Mumbai: India Ratings and Research (Ind-Ra) said on Wednesday that an interest rate cut by the Reserve Bank of India (RBI), which is almost certain in the second bi-monthly monetary policy statement for 2019-20, is unlikely to stimulate demand in the near-term due to absence of quick resonance in financial market.
"Despite the RBI cutting policy rate by 50 basis points so far in 2019, banks have not adjusted their lending and deposit rate accordingly," it said in a statement. "On the contrary, a number of banks have raised their deposit rates to mobilise funds."
At the core of this mismatch between the RBI's action and the banks' inability to pass on the benefit to borrowers is the slowdown in household savings, said Ind-Ra.
Increased government borrowing and elevated small savings rate have rendered deposit and investment mobilisation by banks and non-banking finance companies expensive.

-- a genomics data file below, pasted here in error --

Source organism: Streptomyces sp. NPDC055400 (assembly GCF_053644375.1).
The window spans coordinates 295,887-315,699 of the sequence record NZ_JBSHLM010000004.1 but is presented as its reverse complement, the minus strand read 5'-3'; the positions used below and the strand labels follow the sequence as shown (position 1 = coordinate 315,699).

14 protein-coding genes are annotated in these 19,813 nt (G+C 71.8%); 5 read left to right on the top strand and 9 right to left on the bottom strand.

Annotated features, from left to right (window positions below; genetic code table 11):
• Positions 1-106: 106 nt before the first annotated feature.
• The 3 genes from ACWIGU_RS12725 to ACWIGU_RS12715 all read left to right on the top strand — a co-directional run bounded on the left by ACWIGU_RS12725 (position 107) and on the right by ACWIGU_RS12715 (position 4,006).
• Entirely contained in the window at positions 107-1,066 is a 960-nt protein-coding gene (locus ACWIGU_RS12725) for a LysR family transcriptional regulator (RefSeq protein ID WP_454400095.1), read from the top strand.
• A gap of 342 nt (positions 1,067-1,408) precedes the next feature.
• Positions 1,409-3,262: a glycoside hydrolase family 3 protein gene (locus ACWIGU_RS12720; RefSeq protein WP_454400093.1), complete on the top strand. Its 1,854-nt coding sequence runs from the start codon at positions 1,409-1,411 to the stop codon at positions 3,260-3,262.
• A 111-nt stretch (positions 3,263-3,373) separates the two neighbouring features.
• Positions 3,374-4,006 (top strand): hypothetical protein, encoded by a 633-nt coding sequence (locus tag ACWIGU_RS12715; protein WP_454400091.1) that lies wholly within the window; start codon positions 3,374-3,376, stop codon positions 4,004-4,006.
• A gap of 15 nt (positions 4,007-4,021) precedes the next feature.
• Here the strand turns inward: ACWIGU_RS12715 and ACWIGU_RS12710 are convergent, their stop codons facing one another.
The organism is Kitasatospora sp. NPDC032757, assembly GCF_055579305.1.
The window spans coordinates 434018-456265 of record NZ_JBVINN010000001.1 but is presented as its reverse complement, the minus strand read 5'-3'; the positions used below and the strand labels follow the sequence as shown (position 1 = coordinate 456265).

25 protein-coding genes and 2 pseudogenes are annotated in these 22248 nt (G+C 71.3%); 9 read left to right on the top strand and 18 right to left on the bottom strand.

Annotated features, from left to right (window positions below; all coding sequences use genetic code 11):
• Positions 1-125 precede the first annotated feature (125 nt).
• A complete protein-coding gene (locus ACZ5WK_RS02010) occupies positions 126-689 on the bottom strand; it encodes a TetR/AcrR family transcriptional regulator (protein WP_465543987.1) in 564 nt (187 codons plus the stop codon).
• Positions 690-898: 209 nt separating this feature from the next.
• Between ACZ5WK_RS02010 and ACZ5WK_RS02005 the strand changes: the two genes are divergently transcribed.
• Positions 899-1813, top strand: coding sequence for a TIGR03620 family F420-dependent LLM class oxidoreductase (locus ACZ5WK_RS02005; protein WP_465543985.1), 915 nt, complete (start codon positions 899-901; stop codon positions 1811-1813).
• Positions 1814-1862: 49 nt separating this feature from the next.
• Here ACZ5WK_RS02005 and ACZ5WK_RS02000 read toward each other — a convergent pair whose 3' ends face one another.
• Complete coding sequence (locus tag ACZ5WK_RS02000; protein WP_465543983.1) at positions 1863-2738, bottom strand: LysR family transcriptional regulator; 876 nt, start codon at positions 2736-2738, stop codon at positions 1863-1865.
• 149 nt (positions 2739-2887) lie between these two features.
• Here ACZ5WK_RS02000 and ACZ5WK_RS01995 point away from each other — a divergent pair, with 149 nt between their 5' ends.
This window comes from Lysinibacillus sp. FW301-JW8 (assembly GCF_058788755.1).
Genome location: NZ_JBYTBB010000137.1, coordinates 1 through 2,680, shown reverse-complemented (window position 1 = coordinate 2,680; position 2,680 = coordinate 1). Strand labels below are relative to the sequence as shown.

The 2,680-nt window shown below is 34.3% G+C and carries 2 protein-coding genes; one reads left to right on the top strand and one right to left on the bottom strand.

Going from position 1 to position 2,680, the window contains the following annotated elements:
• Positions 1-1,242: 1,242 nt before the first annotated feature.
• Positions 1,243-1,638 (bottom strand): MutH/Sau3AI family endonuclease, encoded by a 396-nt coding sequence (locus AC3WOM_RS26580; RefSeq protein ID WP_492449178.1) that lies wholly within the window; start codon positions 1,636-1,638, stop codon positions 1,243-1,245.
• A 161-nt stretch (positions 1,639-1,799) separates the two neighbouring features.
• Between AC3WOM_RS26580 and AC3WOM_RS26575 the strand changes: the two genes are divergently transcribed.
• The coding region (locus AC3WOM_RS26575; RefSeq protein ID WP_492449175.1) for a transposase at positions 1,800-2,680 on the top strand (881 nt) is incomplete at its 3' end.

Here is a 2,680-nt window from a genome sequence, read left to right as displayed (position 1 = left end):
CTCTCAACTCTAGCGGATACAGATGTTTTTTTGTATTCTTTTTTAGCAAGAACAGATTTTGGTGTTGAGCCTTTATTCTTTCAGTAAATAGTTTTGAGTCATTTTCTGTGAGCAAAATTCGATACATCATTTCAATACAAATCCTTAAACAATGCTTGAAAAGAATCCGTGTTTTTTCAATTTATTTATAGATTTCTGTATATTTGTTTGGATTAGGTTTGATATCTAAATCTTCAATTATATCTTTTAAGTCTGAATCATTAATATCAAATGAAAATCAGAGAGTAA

Also, India's consumption demand is still not a pronounced credit-fuelled or leveraged demand. Outstanding personal loan (excluding housing loan) and private final consumption expenditure ratio was 35.7 per cent in the fourth quarter of fiscal year-end 19 (28.2 per cent at first quarter fiscal year-end 12).
However, Ind-Ra believes that more than the rate cut, it is the transmission of rate cut into the economy that has emerged as a bigger challenge.
"It is well known that the impact of the monetary policy on the Indian economy is felt with a significant lag, but the situation at the current juncture has become further complicated due to the ongoing crisis in both — the banking and the shadow banking sectors."
While banks are struggling with high non-performing assets, non-banking finance companies are struggling with solvency issues leading to a credit freeze.